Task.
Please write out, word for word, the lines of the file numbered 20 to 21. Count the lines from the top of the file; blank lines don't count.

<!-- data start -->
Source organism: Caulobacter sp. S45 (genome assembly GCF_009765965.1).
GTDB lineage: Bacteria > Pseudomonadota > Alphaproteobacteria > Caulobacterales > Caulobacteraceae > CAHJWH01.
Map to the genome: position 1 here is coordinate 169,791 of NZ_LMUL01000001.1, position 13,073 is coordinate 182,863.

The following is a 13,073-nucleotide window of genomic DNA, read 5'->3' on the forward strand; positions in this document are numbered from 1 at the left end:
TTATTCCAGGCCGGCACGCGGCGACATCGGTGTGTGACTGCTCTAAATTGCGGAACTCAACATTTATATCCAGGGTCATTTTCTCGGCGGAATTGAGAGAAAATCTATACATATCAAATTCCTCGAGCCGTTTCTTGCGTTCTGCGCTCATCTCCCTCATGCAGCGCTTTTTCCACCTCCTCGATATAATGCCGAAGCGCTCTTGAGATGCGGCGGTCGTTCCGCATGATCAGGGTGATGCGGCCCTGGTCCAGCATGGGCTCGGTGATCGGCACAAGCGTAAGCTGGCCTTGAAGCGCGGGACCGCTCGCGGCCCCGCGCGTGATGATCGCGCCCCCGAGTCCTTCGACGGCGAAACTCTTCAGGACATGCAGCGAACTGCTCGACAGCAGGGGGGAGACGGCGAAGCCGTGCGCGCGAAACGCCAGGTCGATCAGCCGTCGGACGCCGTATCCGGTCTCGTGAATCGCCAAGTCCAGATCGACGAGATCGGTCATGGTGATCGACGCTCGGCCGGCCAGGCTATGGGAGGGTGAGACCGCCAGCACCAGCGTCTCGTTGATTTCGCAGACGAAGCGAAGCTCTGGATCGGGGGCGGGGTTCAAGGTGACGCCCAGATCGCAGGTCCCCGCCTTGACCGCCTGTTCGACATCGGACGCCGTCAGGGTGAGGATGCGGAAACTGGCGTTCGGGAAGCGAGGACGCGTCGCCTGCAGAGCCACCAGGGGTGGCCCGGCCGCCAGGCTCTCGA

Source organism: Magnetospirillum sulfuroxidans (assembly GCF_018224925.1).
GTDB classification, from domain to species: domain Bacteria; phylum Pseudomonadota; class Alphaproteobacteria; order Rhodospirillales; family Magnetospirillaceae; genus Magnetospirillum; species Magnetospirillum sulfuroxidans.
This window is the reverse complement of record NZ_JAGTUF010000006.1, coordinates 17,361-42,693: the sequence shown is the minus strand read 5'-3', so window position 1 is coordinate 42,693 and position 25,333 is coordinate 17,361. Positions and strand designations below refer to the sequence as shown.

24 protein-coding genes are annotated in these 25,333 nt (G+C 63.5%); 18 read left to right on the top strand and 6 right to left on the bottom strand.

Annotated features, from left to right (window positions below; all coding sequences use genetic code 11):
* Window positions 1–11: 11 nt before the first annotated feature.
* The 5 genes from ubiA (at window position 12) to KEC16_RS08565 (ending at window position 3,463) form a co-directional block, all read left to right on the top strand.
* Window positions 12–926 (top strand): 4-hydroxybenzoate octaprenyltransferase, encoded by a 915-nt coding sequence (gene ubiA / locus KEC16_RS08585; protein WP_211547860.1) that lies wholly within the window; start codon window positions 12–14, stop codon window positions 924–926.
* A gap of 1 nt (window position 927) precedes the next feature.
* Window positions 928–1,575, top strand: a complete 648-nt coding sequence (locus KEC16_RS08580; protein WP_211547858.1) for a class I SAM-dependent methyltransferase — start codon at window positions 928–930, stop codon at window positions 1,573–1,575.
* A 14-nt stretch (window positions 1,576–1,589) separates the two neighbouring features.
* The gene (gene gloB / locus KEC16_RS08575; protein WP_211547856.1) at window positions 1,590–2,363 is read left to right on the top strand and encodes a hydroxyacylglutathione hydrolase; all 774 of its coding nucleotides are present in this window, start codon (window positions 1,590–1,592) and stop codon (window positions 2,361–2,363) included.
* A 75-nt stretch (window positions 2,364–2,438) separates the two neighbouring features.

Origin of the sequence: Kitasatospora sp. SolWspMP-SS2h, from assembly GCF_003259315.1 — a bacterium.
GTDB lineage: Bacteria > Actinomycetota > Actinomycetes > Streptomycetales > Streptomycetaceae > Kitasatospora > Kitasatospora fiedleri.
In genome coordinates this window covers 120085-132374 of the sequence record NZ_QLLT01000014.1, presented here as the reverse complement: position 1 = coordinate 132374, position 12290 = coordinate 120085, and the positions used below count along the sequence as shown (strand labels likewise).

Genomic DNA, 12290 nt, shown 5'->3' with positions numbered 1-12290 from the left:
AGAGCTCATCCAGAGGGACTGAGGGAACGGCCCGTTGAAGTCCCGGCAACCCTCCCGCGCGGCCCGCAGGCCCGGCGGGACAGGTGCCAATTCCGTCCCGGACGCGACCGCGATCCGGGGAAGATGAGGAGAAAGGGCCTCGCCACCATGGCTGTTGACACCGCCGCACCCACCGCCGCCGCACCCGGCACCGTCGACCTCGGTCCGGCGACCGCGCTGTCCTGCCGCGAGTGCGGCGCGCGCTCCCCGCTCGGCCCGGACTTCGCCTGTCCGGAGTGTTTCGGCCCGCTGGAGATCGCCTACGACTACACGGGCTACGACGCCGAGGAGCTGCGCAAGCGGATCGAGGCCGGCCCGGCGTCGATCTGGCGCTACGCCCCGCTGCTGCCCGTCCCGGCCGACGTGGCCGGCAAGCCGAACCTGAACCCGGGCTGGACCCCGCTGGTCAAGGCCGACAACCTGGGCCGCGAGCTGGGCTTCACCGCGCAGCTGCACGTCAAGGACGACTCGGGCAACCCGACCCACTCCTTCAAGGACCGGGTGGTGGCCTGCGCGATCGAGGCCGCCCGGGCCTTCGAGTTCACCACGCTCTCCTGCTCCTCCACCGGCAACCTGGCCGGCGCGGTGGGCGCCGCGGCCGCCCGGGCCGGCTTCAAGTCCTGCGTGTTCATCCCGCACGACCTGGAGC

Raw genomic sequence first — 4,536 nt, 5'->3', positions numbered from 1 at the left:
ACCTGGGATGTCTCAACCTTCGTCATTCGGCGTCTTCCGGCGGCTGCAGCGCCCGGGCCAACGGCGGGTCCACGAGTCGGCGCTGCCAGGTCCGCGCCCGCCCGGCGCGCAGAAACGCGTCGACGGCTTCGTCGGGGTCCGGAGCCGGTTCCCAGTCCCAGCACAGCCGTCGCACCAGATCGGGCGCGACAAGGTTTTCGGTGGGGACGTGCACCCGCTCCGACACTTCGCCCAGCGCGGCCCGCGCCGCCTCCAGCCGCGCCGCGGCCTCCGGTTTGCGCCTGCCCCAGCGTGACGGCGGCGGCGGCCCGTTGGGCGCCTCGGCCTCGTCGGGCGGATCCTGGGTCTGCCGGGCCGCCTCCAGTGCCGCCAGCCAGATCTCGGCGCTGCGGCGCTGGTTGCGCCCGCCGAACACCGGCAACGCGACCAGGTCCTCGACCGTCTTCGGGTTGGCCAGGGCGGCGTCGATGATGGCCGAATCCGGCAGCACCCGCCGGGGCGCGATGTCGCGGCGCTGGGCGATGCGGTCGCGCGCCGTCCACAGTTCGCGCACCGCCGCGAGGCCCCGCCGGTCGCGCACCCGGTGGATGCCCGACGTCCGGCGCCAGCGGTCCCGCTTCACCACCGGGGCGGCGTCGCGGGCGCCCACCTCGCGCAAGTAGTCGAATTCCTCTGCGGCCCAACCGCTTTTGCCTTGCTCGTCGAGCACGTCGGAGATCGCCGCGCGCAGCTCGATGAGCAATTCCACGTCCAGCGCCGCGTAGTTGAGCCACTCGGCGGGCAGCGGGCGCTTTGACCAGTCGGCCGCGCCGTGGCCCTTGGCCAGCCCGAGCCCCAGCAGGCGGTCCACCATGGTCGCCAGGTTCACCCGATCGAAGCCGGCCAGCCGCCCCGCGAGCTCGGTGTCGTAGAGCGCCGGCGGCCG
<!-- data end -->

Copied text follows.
GTDB lineage: Bacteria > Actinomycetota > Actinomycetes > Streptomycetales > Streptomycetaceae > Kitasatospora > Kitasatospora fiedleri.
In genome coordinates this window covers 120085-132374 of the sequence record NZ_QLLT01000014.1, presented here as the reverse complement: position 1 = coordinate 132374, position 12290 = coordinate 120085, and the positions used below count along the sequence as shown (strand labels likewise).